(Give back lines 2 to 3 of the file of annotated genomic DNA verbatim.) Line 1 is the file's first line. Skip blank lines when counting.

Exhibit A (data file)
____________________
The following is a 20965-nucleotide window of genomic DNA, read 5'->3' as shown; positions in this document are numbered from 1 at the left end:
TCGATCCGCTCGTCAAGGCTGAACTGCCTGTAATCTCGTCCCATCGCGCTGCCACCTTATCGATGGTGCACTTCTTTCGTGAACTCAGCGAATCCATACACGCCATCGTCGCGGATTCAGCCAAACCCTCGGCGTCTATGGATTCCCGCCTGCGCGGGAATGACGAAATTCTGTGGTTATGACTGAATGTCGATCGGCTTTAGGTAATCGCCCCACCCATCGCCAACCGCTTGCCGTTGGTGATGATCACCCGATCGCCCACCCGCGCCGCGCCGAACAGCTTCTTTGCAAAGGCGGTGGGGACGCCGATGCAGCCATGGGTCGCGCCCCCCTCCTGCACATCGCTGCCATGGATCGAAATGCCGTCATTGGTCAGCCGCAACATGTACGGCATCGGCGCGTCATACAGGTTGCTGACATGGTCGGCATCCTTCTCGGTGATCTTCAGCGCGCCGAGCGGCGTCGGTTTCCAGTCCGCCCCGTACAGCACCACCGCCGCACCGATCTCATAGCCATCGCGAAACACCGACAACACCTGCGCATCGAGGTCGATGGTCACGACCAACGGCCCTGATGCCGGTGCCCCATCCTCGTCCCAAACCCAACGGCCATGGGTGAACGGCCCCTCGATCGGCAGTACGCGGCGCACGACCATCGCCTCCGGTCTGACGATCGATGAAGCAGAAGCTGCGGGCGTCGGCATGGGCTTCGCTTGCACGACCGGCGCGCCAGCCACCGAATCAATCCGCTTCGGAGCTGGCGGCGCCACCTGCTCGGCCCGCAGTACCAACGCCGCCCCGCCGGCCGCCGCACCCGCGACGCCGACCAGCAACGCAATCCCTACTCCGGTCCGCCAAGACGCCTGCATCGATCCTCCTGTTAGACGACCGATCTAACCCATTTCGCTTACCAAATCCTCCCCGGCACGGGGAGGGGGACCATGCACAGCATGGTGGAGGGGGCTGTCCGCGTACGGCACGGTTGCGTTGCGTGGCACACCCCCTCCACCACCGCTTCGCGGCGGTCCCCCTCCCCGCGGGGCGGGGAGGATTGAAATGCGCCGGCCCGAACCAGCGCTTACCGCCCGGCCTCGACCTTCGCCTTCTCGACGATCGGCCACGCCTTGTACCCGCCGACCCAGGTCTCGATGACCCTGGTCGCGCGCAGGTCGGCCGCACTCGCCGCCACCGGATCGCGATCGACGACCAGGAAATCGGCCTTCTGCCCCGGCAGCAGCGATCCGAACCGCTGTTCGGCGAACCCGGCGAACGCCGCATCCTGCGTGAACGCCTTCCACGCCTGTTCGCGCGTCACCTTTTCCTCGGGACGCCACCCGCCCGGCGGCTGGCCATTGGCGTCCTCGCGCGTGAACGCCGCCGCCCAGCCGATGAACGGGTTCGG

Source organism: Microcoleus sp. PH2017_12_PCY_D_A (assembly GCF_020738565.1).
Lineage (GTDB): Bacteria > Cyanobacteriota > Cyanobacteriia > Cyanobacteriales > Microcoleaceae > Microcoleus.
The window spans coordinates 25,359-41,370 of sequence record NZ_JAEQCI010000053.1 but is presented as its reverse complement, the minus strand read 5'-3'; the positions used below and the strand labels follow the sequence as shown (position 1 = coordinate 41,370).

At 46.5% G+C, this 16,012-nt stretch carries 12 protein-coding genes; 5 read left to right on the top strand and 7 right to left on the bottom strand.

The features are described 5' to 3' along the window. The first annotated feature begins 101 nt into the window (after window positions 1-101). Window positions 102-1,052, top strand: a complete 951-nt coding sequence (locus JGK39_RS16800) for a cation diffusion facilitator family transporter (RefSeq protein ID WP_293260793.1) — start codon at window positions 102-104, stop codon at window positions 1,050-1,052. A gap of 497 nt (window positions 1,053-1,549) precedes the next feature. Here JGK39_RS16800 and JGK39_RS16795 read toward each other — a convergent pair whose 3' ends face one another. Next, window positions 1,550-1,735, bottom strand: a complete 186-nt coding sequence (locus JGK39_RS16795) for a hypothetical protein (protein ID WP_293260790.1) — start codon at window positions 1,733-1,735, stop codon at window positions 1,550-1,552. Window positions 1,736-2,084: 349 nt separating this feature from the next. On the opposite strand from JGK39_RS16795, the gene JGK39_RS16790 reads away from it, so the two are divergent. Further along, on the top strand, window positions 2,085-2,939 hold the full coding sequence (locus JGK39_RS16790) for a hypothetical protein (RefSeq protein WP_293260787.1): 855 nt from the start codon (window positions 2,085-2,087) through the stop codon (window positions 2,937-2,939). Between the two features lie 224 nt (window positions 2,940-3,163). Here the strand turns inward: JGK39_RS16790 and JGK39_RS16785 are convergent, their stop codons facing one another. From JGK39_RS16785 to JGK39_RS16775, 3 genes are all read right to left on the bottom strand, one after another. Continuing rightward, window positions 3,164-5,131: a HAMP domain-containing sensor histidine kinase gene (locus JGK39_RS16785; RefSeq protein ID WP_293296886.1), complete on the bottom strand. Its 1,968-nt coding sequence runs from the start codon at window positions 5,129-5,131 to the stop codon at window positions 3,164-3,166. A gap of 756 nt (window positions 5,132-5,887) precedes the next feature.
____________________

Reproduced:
TCGATCCGCTCGTCAAGGCTGAACTGCCTGTAATCTCGTCCCATCGCGCTGCCACCTTATCGATGGTGCACTTCTTTCGTGAACTCAGCGAATCCATACACGCCATCGTCGCGGATTCAGCCAAACCCTCGGCGTCTATGGATTCCCGCCTGCGCGGGAATGACGAAATTCTGTGGTTATGACTGAATGTCGATCGGCTTTAGGTAATCGCCCCACCCATCGCCAACCGCTTGCCGTTGGTGATGATCACCCGATCGCCCACCCGCGCCGCGCCGAACAGCTTCTTTGCAAAGGCGGTGGGGACGCCGATGCAGCCATGGGTCGCGCCCCCCTCCTGCACATCGCTGCCATGGATCGAAATGCCGTCATTGGTCAGCCGCAACATGTACGGCATCGGCGCGTCATACAGGTTGCTGACATGGTCGGCATCCTTCTCGGTGATCTTCAGCGCGCCGAGCGGCGTCGGTTTCCAGTCCGCCCCGTACAGCACCACCGCCGCACCGATCTCATAGCCATCGCGAAACACCGACAACACCTGCGCATCGAGGTCGATGGTCACGACCAACGGCCCTGATGCCGGTGCCCCATCCTCGTCCCAAACCCAACGGCCATGGGTGAACGGCCCCTCGATCGGCAGTACGCGGCGCACGACCATCGCCTCCGGTCTGACGATCGATGAAGCAGAAGCTGCGGGCGTCGGCATGGGCTTCGCTTGCACGACCGGCGCGCCAGCCACCGAATCAATCCGCTTCGGAGCTGGCGGCGCCACCTGCTCGGCCCGCAGTACCAACGCCGCCCCGCCGGCCGCCGCACCCGCGACGCCGACCAGCAACGCAATCCCTACTCCGGTCCGCCAAGACGCCTGCATCGATCCTCCTGTTAGACGACCGATCTAACCCATTTCGCTTACCAAATCCTCCCCGGCACGGGGAGGGGGACCATGCACAGCATGGTGGAGGGGGCTGTCCGCGTACGGCACGGTTGCGTTGCGTGGCACACCCCCTCCACCACCGCTTCGCGGCGGTCCCCCTCCCCGCGGGGCGGGGAGGATTGAAATGCGCCGGCCCGAACCAGCGCTTACCGCCCGGCCTCGACCTTCGCCTTCTCGACGATCGGCCACGCCTTGTACCCGCCGACCCAGGTCTCGATGACCCTGGTCGCGCGCAGGTCGGCCGCACTCGCCGCCACCGGATCGCGATCGACGACCAGGAAATCGGCCTTCTGCCCCGGCAGCAGCGATCCGAACCGCTGTTCGGCGAACCCGGCGAACGCCGCATCCTGCGTGAACGCCTTCCACGCCTGTTCGCGCGTCACCTTTTCCTCGGGACGCCACCCGCCCGGCGGCTGGCCATTGGCGTCCTCGCGCGTGAACGCCGCCGCCCAGCCGATGAACGGGTTCGG

Source organism: Microcoleus sp. PH2017_12_PCY_D_A (assembly GCF_020738565.1).